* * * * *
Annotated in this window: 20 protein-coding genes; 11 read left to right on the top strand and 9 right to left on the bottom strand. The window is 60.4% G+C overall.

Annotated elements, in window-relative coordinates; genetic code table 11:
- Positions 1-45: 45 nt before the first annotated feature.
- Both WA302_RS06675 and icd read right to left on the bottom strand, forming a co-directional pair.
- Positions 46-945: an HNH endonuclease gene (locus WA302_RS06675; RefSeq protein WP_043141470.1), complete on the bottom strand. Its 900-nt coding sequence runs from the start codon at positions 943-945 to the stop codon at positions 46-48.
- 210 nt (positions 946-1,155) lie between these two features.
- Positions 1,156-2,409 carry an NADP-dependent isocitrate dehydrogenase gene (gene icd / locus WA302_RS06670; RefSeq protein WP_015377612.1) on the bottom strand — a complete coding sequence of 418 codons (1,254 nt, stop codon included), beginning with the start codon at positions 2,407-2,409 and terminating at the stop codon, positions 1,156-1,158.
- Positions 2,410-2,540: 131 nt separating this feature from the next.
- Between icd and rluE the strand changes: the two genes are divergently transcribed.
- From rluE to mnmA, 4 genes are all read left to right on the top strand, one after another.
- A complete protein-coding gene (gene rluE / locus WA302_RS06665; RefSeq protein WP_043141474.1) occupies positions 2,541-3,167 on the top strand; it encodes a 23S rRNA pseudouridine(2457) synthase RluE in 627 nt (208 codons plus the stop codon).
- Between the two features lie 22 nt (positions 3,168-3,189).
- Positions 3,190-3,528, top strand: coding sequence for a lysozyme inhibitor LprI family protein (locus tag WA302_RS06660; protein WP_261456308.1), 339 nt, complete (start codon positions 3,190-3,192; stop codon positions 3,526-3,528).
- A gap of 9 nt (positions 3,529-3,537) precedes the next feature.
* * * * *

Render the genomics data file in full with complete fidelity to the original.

Annotated in this window: 20 protein-coding genes; 11 read left to right on the top strand and 9 right to left on the bottom strand. The window is 60.4% G+C overall.

Annotated elements, in window-relative coordinates; genetic code table 11:
- Positions 1-45: 45 nt before the first annotated feature.
- Both WA302_RS06675 and icd read right to left on the bottom strand, forming a co-directional pair.
- Positions 46-945: an HNH endonuclease gene (locus WA302_RS06675; RefSeq protein WP_043141470.1), complete on the bottom strand. Its 900-nt coding sequence runs from the start codon at positions 943-945 to the stop codon at positions 46-48.
- 210 nt (positions 946-1,155) lie between these two features.
- Positions 1,156-2,409 carry an NADP-dependent isocitrate dehydrogenase gene (gene icd / locus WA302_RS06670; RefSeq protein WP_015377612.1) on the bottom strand — a complete coding sequence of 418 codons (1,254 nt, stop codon included), beginning with the start codon at positions 2,407-2,409 and terminating at the stop codon, positions 1,156-1,158.
- Positions 2,410-2,540: 131 nt separating this feature from the next.
- Between icd and rluE the strand changes: the two genes are divergently transcribed.
- From rluE to mnmA, 4 genes are all read left to right on the top strand, one after another.
- A complete protein-coding gene (gene rluE / locus WA302_RS06665; RefSeq protein WP_043141474.1) occupies positions 2,541-3,167 on the top strand; it encodes a 23S rRNA pseudouridine(2457) synthase RluE in 627 nt (208 codons plus the stop codon).
- Between the two features lie 22 nt (positions 3,168-3,189).
- Positions 3,190-3,528, top strand: coding sequence for a lysozyme inhibitor LprI family protein (locus tag WA302_RS06660; protein WP_261456308.1), 339 nt, complete (start codon positions 3,190-3,192; stop codon positions 3,526-3,528).
- A gap of 9 nt (positions 3,529-3,537) precedes the next feature.